A number of South African women have stepped out of the comfort zone and are making waves as visionary and courageous media entrepreneurs.
Paula Fray’s decision to start her own business wasn’t motivated by the possible cha-ching sound of her bank balance increasing. The award-winning reporter and former Saturday Star editor wanted to make an impact on the journalism industry, so in 2005 she opened Paula Fray and Associates (later renamed frayintermedia).
The company is dedicated to developing the quality of journalism in Africa through various training programmes and conferences. “The choices I made were shaped by the environment in which I started my business. In South Africa, our entrepreneurial culture is actually muted and entrepreneurs don’t interact very much,” says Fray.
She is just one of a number of inspirational women who have moved out of the corporate media to do their own thing. Was it easy? What were the hurdles? Some of these role models gave answers from their experience.
Fray says that when she started her business she was very risk averse, something that was reflected in the limited growth of the company and the projects that it took on. Fray didn’t want to be in debt, so she used her own capital to get frayintermedia off the ground.
“Looking back, things would have perhaps developed faster if I had taken a loan. A lot of women entrepreneurs struggle with securing that initial capital. It’s about a mind change and how we see ourselves as business owners,” she says.
“A lot of the time I questioned if the challenges I faced were because I’m a woman or because of the economy. Because we’re a small, women-owned business, a lot of the time it felt as if we weren’t taken seriously.”
But Fray says she was faced with two choices. She could either complain, or she could practice what she preached in the way her business operates. This led to her making the decision to start primarily making use of the services of women-owned and led businesses.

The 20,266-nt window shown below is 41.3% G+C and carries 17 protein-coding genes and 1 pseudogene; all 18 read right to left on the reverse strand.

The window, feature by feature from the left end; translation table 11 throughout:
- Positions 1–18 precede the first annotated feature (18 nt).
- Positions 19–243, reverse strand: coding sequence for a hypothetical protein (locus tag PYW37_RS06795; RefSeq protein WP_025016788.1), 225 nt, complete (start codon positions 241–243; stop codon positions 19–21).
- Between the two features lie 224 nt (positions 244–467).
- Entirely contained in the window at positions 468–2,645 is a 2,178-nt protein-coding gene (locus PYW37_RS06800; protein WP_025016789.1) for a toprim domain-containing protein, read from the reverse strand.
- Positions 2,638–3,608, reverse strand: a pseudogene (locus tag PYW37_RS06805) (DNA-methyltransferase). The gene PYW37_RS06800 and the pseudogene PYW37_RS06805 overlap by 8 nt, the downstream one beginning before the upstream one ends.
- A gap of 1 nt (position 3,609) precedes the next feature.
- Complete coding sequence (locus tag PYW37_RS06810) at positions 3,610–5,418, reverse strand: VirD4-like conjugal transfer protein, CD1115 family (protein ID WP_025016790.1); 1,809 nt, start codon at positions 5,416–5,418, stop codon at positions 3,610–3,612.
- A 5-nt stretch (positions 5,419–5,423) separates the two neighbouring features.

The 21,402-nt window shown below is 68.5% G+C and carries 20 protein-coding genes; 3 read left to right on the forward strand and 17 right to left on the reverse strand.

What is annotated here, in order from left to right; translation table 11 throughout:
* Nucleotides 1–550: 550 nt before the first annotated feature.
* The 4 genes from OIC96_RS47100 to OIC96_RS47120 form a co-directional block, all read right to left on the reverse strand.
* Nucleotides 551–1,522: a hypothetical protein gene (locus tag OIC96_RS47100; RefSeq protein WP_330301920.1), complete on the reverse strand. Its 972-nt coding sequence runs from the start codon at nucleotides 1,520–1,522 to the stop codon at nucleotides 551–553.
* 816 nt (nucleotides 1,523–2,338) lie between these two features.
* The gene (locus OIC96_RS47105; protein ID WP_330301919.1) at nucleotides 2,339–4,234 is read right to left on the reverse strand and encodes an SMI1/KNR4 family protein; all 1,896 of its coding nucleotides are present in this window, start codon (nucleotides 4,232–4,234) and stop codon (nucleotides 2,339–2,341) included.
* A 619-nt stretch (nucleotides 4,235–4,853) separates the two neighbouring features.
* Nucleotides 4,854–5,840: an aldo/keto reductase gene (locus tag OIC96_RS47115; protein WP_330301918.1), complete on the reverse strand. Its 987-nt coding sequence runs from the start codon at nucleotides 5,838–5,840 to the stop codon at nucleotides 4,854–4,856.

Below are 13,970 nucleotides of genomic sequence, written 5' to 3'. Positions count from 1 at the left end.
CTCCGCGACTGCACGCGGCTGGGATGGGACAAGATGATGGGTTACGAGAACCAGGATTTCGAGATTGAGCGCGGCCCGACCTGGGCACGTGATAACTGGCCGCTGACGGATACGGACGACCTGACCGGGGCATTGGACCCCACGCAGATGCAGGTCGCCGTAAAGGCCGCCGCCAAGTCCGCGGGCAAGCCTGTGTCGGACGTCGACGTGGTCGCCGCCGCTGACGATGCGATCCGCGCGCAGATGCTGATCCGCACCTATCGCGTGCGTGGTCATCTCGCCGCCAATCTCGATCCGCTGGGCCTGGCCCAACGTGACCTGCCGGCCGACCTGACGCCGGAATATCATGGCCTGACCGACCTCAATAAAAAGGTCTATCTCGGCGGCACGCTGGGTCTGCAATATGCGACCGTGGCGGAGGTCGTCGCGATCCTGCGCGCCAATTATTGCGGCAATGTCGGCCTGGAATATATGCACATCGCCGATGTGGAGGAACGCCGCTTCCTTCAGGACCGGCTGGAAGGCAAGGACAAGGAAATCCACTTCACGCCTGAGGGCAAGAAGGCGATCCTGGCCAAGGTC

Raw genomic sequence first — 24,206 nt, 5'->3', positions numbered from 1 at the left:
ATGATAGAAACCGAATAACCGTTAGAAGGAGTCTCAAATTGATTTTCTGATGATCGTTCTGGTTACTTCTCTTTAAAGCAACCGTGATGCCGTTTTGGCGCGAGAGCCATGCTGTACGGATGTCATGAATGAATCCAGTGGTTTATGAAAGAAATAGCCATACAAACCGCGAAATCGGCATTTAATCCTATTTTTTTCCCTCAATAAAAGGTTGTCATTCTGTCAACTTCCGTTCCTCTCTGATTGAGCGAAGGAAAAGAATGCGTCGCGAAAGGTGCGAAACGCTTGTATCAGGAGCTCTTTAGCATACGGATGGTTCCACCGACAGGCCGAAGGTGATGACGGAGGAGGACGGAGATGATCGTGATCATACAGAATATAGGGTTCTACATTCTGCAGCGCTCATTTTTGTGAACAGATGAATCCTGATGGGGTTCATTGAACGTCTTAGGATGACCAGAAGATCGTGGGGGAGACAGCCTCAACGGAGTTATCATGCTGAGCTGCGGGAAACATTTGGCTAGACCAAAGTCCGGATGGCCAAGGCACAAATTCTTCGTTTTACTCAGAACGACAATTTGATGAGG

For Gisèle Wertheim Aymés, being a woman has never come in the way of her entrepreneurial ventures. The former head of media at FNB founded her owned company called Aegle Wellness and bought Longevity magazine from the Times Media Group (then Avusa) in 2010. In 2012, Aegle added the rights to publish Stuff magazine to its portfolio. But Wertheim Aymés didn’t stop there. In November 2013, her new media venture, Isiko Media, was awarded publishing rights to ELLE and ELLE Decoration in South Africa.
Two major challenges stand out for Wertheim Aymés. “The first was psychological. It’s exciting to open your own business, but it’s also nerve-racking because of the high risk involved, especially if it’s your own life savings that you are using,” she explains. “The other challenge is not having a credit record for your business, which forces you to pay cash for everything.”
Sandra Gordon, the CEO of Iconic Group, says that her gender hasn’t ever been an obstacle in growing her business. The Iconic Group is the umbrella brand for independently run Ideaology Communication and Design, Stone Soup Advertising, Stone Soup Strategic Communications, and Wag The Dog Publishers, which publishes The Media.
But Gordon says that women are still expected to be motherly in the way that they do business.
“There is the perception that they shouldn’t be tough and when they are, it creates a sense of discomfort,” she says.
The former CEO of Sasani and Primedia Publishing started her business because she is “unmanageable”, she says.
“I don’t like being told what to do. It’s in my nature. I’m defiant. It’s also a lot more difficult to develop people when you’re in corporate because of the various structures you have to work through. Mentoring people is easier when you have your own business.”
Another powerful female entrepreneur to come out of Primedia is Annie Malan, the CEO of Annie Malan Promotions. She was the managing director of Primedia Consumer Promotions before starting her own promotions company more than ten years ago.
“Primedia was great foundation for me. I gained such great experience there. But I have always had an entrepreneurial brain and corporate was just getting too small for me. It also came to a point where my brand was big enough to go it alone. I have a very good relationship with Primedia though and they became one of my biggest clients. Businesses like that need to exist to give entrepreneurs the opportunity to grow,” she says.
Malan says that being a woman is advantageous when you work in promotions because you have to deal with young girls, fashion and makeup.
“But if I had started a computer business, I don’t think it would be any different. In my own frame of reference, I think of myself as a business person and not as a business woman,” she says.